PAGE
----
Some of the scariest words you will ever hear.. You have cancer. I immediately felt like I just lost the big coin toss. The worst part about cancer is just not getting to know if it is over. The doctors are going to do what they can and put you on watch. It feels like a life of unknown, but a perfect life was never promised anyway right. Life is full of the unknown and no one knows what tomorrow will bring. All that being said this has definitely stopped me in my tracks. It feels like the enemy has breached the castle walls and made its way inside. I feel under attack.
I have Papillary Thyroid Cancer with a B-RAF mutation. When medically minded people here that they say, “You have the best one”. Great news. I have the best cancer (I say lacking any joy). Even though so far I do feel a little lucky in that. From the stories I hear and what I know about cancers now I can feel a little more optimistic for my own outcome. But while I feel a little bit better for myself I feel awful for those who have it worse.
So far my story goes like this. Spring 2018 I had a few swollen lymph nodes on the back of my neck. The area was sore to the touch and something I have never experienced before. I went into to a local clinic to have a look. The doctor thought they were a leftover symptom from a cold but ordered a CT scan to be sure. The lymph nodes were not large by scan standards and shortly after returned to their normal size. While reviewing my scan it was revealed that I in fact had a thyroid nodule. Thyroid nodules are not uncommon, however most people don’t know they have them. By age 60 there is about a 50% chance you will have one too, but about a 90% chance yours will be benign. Hearing this news was bothersome but ultimately fine. After discovering the nodule I made a few appointments and landed with a thyroid surgeon. The primary care doctor I meet with said this was a good idea for tracking the growth of the nodule with ultrasounds and then should the time come this doctor would perform a fine needle aspiration to test the nodule.
After about a year with Dr. Bridget Brady that time did come for me. My ultrasound during my appointment on July 3, 2019 did show some growth. My nodule was a total of 1.1cm (the growth was only .1 of a cm which is very subtle). In order to biopsy a nodule it needs to be over a centimeter and I was just barely over. So the decision was mine to make but of course I was seeking council. Dr. Brady did say if I had a clean biopsy I wouldn’t have to have any more scans for a year. Looking into her eyes we just felt like it was a good idea. A week later I got news that my cells were irregular and my tissue was now being sent in for genetic testing. She gave me at a 40% chance of cancer and a two week time frame for test results.
Life happens when it happens. One week into my two week wait I was set to travel with my husband to Japan. We were planning on dropping our kids with grandparents in Southern California to travel to Japan for a few weeks to celebrate our 10th wedding anniversary. I had a few days to pout and then I had to pack and get us ready to be gone for two weeks. So I put cancer in the back of my mind and asked my doctor not to contact me. I made arrangements to call when I was back in California. Once back in Austin I had an appointment with an Endocrinologist and again with my surgeon. We all decided I would be a good candidate for partial thyroid removal. My cancer is small and seems to be contained. If able to preserve natural organ function I can take less synthetic hormone and it is worth trying. While in surgery the doctors will test the nearby lymph nodes for signs of cancer and then again in a secondary lab in the following weeks. If the first test shows any signs of cancer cells in the lymph nodes then they will most likely opt for a full thyroid removal. It could be that the second test shows something that the first didn’t and that would result in another surgery one day. So this is a risk but one we feel is low probability. (Low probability is apparently as good as it gets in cancer talk.)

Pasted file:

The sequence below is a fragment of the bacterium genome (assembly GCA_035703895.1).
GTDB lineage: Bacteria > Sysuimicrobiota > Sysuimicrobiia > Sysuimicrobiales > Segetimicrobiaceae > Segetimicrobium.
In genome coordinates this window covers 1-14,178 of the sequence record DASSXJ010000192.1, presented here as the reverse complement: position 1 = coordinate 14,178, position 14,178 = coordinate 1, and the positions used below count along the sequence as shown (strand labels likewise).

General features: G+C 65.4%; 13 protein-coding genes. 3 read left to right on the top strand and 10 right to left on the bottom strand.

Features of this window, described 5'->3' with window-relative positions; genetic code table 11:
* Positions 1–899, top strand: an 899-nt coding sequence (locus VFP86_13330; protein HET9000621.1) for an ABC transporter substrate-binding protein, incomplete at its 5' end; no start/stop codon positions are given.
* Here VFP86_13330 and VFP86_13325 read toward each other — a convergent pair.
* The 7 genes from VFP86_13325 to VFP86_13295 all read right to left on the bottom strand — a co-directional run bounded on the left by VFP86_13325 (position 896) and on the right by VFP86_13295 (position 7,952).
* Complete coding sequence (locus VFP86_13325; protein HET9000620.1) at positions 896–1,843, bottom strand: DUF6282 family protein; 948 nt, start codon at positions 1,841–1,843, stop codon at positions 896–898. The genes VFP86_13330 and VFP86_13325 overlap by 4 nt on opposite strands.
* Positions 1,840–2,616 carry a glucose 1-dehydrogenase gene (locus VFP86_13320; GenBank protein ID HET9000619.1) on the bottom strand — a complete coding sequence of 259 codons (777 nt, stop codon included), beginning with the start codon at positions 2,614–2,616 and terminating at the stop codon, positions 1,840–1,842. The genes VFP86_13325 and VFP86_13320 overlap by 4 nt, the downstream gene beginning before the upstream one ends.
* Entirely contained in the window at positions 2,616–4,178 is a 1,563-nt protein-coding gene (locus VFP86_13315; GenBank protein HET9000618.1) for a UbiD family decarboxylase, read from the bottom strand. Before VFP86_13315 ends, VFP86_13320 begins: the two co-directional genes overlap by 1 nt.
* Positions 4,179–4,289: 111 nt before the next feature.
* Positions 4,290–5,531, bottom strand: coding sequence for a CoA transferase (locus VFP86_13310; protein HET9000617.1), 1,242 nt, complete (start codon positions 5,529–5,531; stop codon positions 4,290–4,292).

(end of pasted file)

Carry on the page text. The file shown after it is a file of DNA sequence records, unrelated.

Questions People often ask:
Will I go through radiation?— Currently no. We are working with the above plan. If I have a full thyroid removal due to cancer spread then I might take a radioactive iodine. Your thyroid cells (including cancerous ones) absorbs iodine and the radioactive property would kill it off. This would be similar to being near a nuclear blast zone. I would truly be radioactive and in isolation. You must keep away from people especially small children while this is ongoing. But, don’t worry I’m working on my playlist and first up is Imagine Dragon’s…. I’m Radioactive… 🙂
What is the recovery like? — Typical surgery. A few days in bed with medication. Painful neck and throat. An unpleasant week? Risk of voice loss.
Did I have any symptoms?— Of the cancer.. no. I am also taking medication for Hypothyroidism which I felt I experienced symptoms of. Symptoms that slow you down and include; fatigue, brain fog, depression, weight gain, and hair loss. No I didn’t have them all or as bad as others. My TSH levels are higher than we prefer but still just below the line of abnormal. On a scale of 4 I’m like a 3.8 and my doctor says she want to bring me down to a 1.
Why am I not getting a full thyroid removal?— The standard of care around thyroid cancer has been evolving recently. Various clinical studies, including practice at the Mayo clinic have found that the long term prognosis for many stage 1 thyroid cancers is the same with a partial as well as a full thyroid removal so the recommended care is to go for a partial thyroid removal in these cases. It would be nice to be able to get a full removal and then be certain of being cured, but unfortunately it doesn’t work that way. If I have to live with doubt, better to live with the same doubt and part of a functioning thyroid.
Surgery date… September 27th, 2019
See ya on the other side,